Aussie artists rocking Federal Parliament ahead of budget
Australian musicians Jimmy Barnes, Suze DeMarchi, Josh Pyke, Paul Dempsey, Benny Walker and Gordi performed live at Parliament House on Tuesday night to back a call for government recognition of the contemporary music industry.
Convened by Townsville MP Ewen Jones (Lib) and Parramatta MP Julie Owens (Lab) in partnership with APRA AMCOS and the Australian Hotels Association, the Parliamentary Friends of Australian Music (#PFOAM) event saw the Australian music industry come together to speak to the issues facing their sector, and to seek an investment and industry development partnership with the government in this year’s federal budget.
Key industry priorities include:
- Industry and government co-investment in a local-to-global sector development structure for Australian music artists and businesses.
- Support for a broad based tax offset for the venue-based live music industry which could increase the number of venues presenting live music by 50%, provide an additional 250,000 performance opportunities for artists, and provide a cash flow positive contribution to the Australian economy.
- Industry and government co-investment in Australia’s future as a centre of music creating excellence.
Highlighting the plight of songwriters, composers and artists who struggle to make close to the minimum wage, the assembled artists spoke of the heavy reliance on live performance and touring income to earn a living, the impact of lockouts on venues, streaming income and the conflict in being both an artist and a small business.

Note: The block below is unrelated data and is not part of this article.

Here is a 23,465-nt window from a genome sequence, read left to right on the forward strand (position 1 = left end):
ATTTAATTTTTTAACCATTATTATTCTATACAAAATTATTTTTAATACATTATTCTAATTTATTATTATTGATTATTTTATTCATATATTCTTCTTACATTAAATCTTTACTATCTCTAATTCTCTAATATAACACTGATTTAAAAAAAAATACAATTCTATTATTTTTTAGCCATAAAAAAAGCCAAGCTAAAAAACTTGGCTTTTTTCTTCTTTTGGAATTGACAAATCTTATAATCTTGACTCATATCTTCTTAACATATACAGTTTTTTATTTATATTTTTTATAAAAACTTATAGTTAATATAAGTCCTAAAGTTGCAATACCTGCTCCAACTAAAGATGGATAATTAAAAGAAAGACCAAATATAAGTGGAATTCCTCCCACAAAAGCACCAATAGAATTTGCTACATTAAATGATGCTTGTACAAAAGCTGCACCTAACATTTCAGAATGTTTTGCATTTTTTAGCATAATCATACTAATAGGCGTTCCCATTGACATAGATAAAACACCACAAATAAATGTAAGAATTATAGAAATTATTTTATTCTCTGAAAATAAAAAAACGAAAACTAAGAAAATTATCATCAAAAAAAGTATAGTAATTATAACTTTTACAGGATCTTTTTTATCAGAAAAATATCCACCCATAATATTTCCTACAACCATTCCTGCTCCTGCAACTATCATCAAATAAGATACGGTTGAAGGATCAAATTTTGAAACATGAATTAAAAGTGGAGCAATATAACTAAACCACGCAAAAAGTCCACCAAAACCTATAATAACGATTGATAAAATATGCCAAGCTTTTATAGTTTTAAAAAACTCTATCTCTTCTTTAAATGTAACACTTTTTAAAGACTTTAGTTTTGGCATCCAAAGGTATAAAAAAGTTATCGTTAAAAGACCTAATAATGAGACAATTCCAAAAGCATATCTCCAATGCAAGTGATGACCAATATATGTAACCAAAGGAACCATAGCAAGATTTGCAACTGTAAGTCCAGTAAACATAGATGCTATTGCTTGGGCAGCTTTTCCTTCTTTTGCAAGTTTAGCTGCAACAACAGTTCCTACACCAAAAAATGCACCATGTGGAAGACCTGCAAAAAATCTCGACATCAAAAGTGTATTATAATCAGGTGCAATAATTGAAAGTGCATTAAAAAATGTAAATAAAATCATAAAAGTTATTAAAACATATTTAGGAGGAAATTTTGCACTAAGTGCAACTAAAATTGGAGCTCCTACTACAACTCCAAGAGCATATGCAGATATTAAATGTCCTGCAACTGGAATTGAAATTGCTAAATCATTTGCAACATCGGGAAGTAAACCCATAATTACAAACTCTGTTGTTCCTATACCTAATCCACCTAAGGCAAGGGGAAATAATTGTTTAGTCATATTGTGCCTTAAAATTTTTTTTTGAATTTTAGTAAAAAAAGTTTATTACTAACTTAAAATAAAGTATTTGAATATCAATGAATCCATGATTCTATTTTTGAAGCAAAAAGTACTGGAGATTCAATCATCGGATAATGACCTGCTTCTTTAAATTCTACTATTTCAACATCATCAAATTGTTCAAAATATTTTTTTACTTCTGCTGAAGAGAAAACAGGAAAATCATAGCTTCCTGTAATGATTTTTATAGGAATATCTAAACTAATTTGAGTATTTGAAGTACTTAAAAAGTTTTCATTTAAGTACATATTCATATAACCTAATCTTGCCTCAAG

“Musicians struggle for most of their careers. It’s a struggling business… I have spent 45 years touring this country and this country has been really great to me, it’s been really supportive of me but in that 45 years I’ve seen a lot of great musicians and songwriters starve to death. The live music industry needs to be supported.” – Jimmy Barnes
The key message to Canberra is that the contemporary music industry is economically, socially and culturally significant. APRA AMCOS Head of Member Services, Dean Ormston, said, “The Australian contemporary music sector contributes over $5 billion to the Australian economy, employs thousands of people, and has tremendous export potential. More Australian artists than ever are touring internationally, exporting their music – the soft diplomacy and tourism values are substantial. We are an innovative industry and we’re looking for government support in leveraging the industry’s potential.”
- Australia’s music export program, Sounds Australia, has showcased over 600 bands in the US and Europe over the last six years.
- Research commissioned by the Live Music Office shows that every dollar spent on live music returns three dollars of benefit to the wider community.
- More Australians attend live music than sport.
- Australia’s live contemporary music industry contributes over $2 billion annually.
- Nationally, an estimated 65,000 full and part-time jobs are created by monies spent on live music with taxation revenue generated for all tiers of government.